February 22, 2024
Former President Donald Trump will hold a rally in Pennsylvania on Saturday evening, his first campaign appearance since the FBI searched his Mar-a-Lago estate earlier this month.

Former President Donald Trump will hold a rally in Pennsylvania on Saturday evening, his first campaign appearance since the FBI searched his Mar-a-Lago estate earlier this month.

Trump has been vocal in the three weeks since the raid on his Truth Social platform about his fury over the unprecedented search, which was conducted to retrieve boxes of classified documents the 45th president brought to his Palm Beach, Florida, golf club after leaving office. His supporters will gather in Wilkes-Barre, Pennsylvania, to see the former president stump for his preferred candidates: GOP Senate hopeful Dr. Mehmet Oz and state Sen. Doug Mastriano, the Republican gubernatorial nominee.

The event is taking place over Labor Day weekend, the unofficial start of the midterm election season.

TRUMP BLASTS BARR AFTER FORMER AG DISMISSES MAR-A-LAGO DECLASSIFICATION CLAIMS

The former president has been active on his social media platform voicing his displeasure with the FBI raid. He has even phoned in to a number of conservative radio shows to bemoan how federal authorities have treated him, as well as to denounce the investigation itself. Trump is known for being his most politically comfortable at campaign rallies, where he frequently goes off-script and takes aim at his opponents.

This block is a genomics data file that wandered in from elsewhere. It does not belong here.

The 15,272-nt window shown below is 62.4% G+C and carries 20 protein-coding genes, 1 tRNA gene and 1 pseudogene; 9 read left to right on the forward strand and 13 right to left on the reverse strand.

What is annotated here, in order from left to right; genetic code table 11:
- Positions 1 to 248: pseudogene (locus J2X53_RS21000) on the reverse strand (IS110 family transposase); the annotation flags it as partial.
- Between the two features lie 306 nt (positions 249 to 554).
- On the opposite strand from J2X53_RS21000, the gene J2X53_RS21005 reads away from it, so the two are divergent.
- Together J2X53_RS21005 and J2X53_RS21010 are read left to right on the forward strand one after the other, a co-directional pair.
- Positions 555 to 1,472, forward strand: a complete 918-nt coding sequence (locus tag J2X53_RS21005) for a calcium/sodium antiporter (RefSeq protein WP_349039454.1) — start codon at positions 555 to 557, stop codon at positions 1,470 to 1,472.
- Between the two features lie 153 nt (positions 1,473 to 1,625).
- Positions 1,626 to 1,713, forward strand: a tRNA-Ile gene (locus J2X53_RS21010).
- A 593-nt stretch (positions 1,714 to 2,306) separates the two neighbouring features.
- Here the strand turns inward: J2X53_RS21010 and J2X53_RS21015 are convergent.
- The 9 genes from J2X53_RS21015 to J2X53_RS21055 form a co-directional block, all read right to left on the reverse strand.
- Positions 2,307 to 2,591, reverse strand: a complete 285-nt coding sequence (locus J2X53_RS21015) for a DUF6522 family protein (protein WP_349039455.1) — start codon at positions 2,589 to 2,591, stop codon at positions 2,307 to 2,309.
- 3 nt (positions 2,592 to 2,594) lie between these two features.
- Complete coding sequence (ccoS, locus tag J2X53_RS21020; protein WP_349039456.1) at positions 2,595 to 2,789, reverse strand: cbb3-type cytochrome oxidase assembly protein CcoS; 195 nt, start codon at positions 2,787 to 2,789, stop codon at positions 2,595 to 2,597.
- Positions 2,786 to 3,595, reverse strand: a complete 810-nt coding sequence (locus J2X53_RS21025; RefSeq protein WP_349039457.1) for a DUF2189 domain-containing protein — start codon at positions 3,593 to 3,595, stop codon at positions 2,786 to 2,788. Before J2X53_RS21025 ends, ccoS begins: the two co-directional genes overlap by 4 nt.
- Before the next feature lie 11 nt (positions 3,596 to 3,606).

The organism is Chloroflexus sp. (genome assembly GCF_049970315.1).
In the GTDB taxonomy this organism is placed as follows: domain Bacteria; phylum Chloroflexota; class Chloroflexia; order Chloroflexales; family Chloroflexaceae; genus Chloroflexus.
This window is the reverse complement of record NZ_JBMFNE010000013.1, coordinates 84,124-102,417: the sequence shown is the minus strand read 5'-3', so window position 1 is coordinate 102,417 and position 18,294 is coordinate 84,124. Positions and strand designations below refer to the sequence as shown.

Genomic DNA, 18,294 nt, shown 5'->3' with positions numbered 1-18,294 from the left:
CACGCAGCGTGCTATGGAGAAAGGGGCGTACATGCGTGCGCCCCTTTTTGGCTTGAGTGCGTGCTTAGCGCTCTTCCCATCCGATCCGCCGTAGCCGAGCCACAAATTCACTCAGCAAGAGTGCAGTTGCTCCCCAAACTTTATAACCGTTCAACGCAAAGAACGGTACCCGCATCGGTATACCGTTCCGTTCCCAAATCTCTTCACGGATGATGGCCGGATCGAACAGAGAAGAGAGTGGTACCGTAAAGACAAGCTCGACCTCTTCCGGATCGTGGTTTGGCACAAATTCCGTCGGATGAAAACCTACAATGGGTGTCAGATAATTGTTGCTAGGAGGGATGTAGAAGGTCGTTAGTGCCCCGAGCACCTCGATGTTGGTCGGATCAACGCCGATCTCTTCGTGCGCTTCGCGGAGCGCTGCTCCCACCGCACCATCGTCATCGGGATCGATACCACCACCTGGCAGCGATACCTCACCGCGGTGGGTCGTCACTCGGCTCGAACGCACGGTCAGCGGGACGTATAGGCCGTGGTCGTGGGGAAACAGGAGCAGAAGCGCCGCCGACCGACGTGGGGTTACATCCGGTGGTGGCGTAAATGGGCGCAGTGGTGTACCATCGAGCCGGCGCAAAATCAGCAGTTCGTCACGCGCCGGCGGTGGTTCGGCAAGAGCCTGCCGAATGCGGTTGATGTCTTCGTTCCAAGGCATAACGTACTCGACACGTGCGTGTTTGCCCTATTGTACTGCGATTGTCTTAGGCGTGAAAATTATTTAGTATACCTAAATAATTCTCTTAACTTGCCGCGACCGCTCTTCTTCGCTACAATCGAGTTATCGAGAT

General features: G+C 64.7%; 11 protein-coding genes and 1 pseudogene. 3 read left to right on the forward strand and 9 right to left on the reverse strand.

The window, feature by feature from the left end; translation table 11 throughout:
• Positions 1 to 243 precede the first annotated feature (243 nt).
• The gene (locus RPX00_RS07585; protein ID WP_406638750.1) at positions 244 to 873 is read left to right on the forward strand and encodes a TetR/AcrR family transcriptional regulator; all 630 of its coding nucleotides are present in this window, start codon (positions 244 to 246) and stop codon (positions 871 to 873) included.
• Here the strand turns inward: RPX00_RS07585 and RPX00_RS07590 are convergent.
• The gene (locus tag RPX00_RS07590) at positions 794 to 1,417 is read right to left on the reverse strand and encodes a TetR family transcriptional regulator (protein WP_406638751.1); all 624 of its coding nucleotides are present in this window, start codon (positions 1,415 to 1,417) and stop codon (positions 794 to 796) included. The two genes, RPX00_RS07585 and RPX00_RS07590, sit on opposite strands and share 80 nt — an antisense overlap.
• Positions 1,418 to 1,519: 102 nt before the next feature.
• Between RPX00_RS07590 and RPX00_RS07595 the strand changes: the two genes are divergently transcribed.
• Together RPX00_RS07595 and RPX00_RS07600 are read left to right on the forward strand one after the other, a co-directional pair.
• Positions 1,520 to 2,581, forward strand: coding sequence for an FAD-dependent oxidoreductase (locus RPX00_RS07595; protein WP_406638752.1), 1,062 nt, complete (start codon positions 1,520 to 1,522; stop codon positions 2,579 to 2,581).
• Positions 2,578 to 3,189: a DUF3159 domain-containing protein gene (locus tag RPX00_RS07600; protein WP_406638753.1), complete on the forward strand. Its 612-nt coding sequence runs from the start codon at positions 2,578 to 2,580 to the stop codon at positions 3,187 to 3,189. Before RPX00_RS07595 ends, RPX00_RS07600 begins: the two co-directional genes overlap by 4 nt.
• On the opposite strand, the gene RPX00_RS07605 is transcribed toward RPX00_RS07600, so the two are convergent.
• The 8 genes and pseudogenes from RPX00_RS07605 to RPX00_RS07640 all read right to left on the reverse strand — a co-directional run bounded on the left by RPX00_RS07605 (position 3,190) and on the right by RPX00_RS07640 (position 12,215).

He is widely expected to have much to say on the raid and investigation into him at Saturday’s event. He will also potentially go after President Joe Biden and Attorney General Merrick Garland, likely accusing them of partisanship related to the raid of his Florida home.

The Justice Department released a redacted version of the affidavit explaining the search last week. Although the document was heavily censored, it did cite “national defense information” found in multiple boxes obtained from Mar-a-Lago earlier this year as justification for seeking the warrant. It also cited evidence of potential obstruction of justice.

Roughly 184 documents collected from the former president’s resort during a January transfer with the National Archives and Records Administration contained material that bore classified markings and ultimately led to the Aug. 8 raid, according to the affidavit. In that batch, 67 documents were labeled as “confidential,” 92 of them were categorized as “secret,” and 25 were designated “top secret.”

Trump has not been charged related to the matter, though the DOJ’s investigation into his handling of White House documents continues. He has denied any wrongdoing, arguing that the files he possessed were “all declassified.”

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Nevertheless, not all of his legal allies agree that his behavior was safe from scrutiny. Famed constitutional attorney Alan Dershowitz, who defended Trump in his first impeachment hearings, argued on Friday that there was enough evidence to indict Trump. He cautioned, however, that prosecutors wouldn’t charge him due to precedents he dubbed the “Nixon-Clinton standards.”

Former Attorney General William Barr, who fell out with Trump when he refused to participate in his efforts to overturn the 2020 election, said on Friday that his former boss had no legitimate reason to hold on to those documents.

“I can’t think of a legitimate reason why they could be taken out of the government … if they’re classified,” Barr said in a Fox News appearance. “If, in fact, [Trump] sort of stood over scores of boxes, not really knowing what was in them, and said, ‘I hereby declassify everything in here,’ that would be such an abuse. … It’s almost worse than taking the documents.”

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